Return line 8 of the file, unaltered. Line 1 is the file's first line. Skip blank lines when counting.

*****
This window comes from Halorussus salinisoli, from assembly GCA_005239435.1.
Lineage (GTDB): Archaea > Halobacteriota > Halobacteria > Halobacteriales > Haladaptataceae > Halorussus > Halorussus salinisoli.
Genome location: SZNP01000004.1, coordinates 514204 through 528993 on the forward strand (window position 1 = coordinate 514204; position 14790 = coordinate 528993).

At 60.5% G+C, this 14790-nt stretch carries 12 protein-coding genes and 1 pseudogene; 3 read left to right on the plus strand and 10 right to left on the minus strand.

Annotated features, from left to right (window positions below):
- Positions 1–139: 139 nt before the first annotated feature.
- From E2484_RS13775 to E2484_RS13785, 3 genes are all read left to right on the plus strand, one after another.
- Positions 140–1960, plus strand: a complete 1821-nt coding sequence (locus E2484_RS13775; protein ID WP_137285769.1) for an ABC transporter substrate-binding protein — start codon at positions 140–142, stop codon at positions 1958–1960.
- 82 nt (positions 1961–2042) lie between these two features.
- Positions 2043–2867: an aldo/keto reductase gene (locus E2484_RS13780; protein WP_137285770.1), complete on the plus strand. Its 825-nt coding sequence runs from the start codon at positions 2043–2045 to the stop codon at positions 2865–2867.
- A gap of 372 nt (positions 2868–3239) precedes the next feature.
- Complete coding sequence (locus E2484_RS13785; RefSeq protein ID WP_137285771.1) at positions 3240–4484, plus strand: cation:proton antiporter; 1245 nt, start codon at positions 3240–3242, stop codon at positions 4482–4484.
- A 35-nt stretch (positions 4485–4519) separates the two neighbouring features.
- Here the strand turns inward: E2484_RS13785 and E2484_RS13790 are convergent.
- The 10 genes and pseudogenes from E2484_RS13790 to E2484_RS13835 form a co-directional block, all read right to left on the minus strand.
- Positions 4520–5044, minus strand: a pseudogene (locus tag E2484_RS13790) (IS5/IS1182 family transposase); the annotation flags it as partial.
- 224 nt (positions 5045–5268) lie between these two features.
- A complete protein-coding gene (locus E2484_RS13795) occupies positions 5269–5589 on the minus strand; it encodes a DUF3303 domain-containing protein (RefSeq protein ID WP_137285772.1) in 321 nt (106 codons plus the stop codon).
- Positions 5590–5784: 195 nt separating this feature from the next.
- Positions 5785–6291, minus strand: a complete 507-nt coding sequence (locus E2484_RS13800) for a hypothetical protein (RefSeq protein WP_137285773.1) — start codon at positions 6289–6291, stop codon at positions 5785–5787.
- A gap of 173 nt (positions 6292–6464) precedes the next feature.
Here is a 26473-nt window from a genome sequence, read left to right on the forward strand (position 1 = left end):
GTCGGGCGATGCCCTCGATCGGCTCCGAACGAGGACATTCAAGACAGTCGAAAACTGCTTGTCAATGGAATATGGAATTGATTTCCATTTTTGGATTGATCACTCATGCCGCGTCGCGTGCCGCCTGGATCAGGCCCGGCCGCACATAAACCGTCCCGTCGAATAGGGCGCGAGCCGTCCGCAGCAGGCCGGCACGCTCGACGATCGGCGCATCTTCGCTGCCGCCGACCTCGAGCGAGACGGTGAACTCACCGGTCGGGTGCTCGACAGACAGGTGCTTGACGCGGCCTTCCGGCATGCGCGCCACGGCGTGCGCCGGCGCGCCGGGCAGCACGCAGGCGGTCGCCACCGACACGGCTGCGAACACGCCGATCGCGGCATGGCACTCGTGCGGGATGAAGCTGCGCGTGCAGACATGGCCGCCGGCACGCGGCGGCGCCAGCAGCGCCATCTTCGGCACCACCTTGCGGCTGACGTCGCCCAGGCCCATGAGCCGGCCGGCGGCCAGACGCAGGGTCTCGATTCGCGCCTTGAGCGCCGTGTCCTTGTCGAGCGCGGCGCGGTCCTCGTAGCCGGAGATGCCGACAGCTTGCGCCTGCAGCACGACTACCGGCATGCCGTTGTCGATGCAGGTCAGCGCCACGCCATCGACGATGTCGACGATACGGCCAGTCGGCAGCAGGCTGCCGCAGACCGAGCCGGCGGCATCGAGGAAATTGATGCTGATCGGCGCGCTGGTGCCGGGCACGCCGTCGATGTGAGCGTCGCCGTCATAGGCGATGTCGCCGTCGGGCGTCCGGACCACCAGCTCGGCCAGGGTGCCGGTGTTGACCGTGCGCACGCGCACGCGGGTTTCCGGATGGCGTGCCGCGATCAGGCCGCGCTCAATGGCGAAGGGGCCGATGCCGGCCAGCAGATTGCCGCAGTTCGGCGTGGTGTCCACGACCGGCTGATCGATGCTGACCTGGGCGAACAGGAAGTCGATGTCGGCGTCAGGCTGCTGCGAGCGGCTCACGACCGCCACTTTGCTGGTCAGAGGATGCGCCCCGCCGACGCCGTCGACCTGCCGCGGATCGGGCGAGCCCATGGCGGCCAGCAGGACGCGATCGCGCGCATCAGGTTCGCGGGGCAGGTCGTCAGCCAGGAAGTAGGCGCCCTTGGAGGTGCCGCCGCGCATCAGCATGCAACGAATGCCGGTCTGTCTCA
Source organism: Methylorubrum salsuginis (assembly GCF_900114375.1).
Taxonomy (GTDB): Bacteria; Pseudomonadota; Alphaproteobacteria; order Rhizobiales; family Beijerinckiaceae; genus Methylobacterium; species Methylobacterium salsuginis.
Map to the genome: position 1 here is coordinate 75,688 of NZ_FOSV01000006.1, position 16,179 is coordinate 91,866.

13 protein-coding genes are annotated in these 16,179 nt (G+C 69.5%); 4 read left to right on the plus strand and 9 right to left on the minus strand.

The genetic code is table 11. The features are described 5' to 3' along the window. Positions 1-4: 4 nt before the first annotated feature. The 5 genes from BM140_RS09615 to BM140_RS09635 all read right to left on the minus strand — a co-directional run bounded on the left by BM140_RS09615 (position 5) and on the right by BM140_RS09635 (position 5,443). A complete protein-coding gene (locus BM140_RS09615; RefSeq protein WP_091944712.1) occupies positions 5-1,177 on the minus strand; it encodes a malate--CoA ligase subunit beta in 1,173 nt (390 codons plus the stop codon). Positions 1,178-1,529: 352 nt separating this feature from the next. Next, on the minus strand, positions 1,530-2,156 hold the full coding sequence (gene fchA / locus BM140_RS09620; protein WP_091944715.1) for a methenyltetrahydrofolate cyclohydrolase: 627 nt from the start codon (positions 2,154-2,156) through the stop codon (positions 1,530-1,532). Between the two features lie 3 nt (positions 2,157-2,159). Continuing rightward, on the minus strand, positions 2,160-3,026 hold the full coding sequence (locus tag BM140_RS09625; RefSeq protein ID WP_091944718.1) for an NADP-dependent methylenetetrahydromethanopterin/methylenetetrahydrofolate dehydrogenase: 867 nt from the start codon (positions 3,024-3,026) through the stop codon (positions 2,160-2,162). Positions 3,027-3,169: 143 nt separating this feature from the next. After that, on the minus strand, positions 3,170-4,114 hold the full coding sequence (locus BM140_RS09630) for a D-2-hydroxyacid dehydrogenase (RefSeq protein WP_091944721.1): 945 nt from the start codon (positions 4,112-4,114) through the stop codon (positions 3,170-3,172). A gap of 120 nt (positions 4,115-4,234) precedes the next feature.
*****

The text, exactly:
- Positions 140–1960, plus strand: a complete 1821-nt coding sequence (locus E2484_RS13775; protein ID WP_137285769.1) for an ABC transporter substrate-binding protein — start codon at positions 140–142, stop codon at positions 1958–1960.